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more on netLibrary.com

Thanks to Bernie Sloan, Senior Library Information Systems Consultant at
the University of Illinois Office for Planning and Budgeting
(bernies@uillinois.edu) for the following item.  It is reproduced below
because the URL, while entirely accurate, doesn't in fact take the reader
to the article but rather to an intermediary search site, in a 2-3 step
process that is not entirely intuitive...  Ann Okerson


Here are a few more details, from last week's Rocky Mountain News:



Offer made for NetLibrary

Electronic-book firm to bring $10 million if bankruptcy judge approves its

By Janet Forgrieve, News Staff Writer

Venture capitalists valued NetLibrary at $450 million when they issued a
final funding round last year.

If a bankruptcy court judge approves the proposed sale next month, the new
buyer will get the Boulder-based electronic bookseller for about 2 percent
of that.

Dublin, Ohio-based OCLC Online Computer Library Center has offered $10
million to buy the company, along with a loan of up to $2.4 million to
keep NetLibrary going through its Chapter 11 reorganization proceedings.

In a hearing Monday, Denver Federal Bankruptcy Court Judge Donald Cordova
approved an interim loan of up to $600,000 from OCLC to pay salaries,
vendors and some other bills until a Dec. 3 hearing. At that time, the
companies hope the judge will approve the entire loan, as well as the
proposed sale.

NetLibrary Chief Executive Officer Rob Kaufman attributed the steep
plummet in the company's value largely to a weakened economy, which led to
big changes in the way investors value businesses. He also mentioned that,
at the time NetLibrary was attracting the bulk of its $110 million in
venture-capital investment, the hype about electronic-book technology was
at its height -- and investors wanted to spend on it.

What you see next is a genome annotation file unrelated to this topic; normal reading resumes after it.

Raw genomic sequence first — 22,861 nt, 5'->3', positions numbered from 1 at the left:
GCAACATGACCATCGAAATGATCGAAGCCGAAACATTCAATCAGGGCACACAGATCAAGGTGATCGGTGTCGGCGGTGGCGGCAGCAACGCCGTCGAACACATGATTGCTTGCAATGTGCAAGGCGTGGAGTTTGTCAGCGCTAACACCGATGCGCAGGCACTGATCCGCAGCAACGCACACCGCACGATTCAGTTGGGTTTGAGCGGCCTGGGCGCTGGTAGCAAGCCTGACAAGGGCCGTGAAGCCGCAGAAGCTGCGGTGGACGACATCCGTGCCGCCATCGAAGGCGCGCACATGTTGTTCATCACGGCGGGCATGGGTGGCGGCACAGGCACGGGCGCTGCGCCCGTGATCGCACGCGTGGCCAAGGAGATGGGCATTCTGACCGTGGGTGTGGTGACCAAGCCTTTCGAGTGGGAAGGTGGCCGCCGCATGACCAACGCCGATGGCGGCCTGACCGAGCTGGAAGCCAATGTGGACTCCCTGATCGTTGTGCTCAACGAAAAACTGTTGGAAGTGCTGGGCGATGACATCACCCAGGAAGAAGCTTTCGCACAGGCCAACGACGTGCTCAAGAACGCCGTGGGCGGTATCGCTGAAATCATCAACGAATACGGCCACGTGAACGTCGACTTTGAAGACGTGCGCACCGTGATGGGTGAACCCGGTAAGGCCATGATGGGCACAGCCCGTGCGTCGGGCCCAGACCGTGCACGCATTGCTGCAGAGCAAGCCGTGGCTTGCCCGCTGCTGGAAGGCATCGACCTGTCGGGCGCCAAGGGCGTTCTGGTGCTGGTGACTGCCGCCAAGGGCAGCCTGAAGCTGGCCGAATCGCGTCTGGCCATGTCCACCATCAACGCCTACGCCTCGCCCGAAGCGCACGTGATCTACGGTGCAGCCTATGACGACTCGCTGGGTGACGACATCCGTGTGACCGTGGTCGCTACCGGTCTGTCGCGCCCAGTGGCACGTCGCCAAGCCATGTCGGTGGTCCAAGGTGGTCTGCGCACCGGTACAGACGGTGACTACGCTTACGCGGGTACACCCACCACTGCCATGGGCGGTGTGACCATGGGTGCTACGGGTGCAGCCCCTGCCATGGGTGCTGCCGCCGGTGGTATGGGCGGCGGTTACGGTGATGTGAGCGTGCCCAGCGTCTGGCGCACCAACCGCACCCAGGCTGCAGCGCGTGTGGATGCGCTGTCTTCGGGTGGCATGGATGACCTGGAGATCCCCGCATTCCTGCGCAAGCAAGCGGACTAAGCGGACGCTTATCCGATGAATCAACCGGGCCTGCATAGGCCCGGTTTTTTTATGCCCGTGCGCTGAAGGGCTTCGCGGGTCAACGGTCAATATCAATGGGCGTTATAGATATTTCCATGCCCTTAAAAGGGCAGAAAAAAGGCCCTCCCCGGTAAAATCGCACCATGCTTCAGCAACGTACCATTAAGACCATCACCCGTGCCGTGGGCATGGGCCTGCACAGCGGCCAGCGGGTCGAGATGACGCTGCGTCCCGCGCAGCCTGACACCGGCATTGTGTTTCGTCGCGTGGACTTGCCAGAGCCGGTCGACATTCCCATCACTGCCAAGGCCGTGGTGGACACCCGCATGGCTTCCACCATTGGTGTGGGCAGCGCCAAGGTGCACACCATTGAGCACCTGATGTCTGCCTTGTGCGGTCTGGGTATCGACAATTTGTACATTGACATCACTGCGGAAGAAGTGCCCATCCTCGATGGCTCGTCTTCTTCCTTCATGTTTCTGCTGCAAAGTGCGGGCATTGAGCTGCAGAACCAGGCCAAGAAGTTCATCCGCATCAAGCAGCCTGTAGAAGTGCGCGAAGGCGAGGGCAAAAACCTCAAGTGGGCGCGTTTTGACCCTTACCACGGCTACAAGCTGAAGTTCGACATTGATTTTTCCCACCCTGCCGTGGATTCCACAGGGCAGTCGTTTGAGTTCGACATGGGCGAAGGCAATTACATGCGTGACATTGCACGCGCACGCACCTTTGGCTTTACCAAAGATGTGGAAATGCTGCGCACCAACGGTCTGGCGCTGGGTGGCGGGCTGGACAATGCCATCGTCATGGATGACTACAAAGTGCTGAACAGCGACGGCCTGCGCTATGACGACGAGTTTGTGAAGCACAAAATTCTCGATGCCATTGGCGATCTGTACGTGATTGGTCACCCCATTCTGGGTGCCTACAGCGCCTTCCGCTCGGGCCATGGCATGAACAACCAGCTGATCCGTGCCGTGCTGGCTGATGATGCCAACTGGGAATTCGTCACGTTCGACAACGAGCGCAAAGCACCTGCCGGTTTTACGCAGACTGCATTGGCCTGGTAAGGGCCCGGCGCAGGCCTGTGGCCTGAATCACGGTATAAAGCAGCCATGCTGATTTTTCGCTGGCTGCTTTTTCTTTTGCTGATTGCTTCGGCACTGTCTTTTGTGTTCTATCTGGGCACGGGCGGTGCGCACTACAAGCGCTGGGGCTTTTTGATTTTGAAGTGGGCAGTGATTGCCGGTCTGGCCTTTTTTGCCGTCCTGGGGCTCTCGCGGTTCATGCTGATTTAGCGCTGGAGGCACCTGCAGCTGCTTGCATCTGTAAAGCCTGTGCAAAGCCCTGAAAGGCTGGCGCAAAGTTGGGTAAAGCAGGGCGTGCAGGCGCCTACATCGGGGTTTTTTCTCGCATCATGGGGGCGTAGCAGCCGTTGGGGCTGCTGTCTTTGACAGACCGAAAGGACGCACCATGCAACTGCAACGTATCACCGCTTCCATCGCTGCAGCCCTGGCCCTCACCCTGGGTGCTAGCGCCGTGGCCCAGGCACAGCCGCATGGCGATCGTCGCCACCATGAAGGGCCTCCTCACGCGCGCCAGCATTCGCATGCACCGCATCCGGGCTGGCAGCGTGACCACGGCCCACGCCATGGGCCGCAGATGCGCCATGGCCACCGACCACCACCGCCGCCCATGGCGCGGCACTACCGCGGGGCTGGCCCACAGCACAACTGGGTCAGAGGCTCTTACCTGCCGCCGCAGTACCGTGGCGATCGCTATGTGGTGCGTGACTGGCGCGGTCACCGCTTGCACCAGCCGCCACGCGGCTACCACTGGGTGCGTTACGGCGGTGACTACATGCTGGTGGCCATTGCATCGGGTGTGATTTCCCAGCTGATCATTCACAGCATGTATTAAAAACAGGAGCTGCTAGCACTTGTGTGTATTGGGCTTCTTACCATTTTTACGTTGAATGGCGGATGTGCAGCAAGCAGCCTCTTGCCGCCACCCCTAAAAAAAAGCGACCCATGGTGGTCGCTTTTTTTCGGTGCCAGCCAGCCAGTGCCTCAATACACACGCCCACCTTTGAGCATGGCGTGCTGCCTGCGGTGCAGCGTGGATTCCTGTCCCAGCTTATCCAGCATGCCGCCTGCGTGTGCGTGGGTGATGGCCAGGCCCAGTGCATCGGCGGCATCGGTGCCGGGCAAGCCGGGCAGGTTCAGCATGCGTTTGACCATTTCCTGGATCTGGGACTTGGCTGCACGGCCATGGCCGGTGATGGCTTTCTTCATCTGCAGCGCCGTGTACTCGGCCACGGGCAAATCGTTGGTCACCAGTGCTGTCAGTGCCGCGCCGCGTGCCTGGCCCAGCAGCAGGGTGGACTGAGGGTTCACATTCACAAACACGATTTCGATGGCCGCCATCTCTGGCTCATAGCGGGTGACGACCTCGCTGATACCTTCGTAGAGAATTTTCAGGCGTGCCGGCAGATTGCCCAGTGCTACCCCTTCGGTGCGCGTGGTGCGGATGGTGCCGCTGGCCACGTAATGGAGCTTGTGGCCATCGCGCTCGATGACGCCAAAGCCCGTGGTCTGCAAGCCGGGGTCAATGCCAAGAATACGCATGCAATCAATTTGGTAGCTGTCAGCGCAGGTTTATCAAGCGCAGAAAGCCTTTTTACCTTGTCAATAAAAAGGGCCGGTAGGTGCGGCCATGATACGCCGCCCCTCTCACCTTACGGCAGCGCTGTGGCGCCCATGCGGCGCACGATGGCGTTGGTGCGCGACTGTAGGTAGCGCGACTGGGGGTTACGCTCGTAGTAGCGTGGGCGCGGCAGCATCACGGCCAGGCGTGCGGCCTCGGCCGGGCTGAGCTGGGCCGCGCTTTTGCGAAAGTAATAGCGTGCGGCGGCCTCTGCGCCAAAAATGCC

That perception has cooled since, along with the economy.

When NetLibrary needed more money to keep going this fall, it first tried
the investors who had found it so attractive last year, Kaufman said. When
they declined to invest more and decided lending wouldn't provide the kind
of return they were looking for, the company began looking for a buyer.

It sent out almost two dozen letters to companies it thought might be
interested, and OCLC, actually a nonprofit, member-funded cooperative of
libraries, was one of two that seriously considered buying NetLibrary.

Other companies may yet come forward with a bid, said NetLibrary's
attorney, Carl Eklund.

NetLibrary, which boasts 7,000 library customers but has never had a
profitable quarter, owes $425,000 to its two lenders and between $9
million and $9.5 million to various unsecured creditors, said Oliver
Kimberly, the company's senior vice president of finance, in Monday's

The 3-year-old company once boasted almost 500 employees, Kaufman said.
Today, it has 127, and will likely lose up to seven "transitional" workers
once the sale closes, he said.

Several weeks before filing for Chapter 11, workers voluntarily took a pay
cut. Today, everyone remaining at NetLibrary, including Kaufman and
Kimberly, earn $9 per hour, Kaufman said.

The companies hope to have the deal completed before the end of the year.

                     November 20, 2001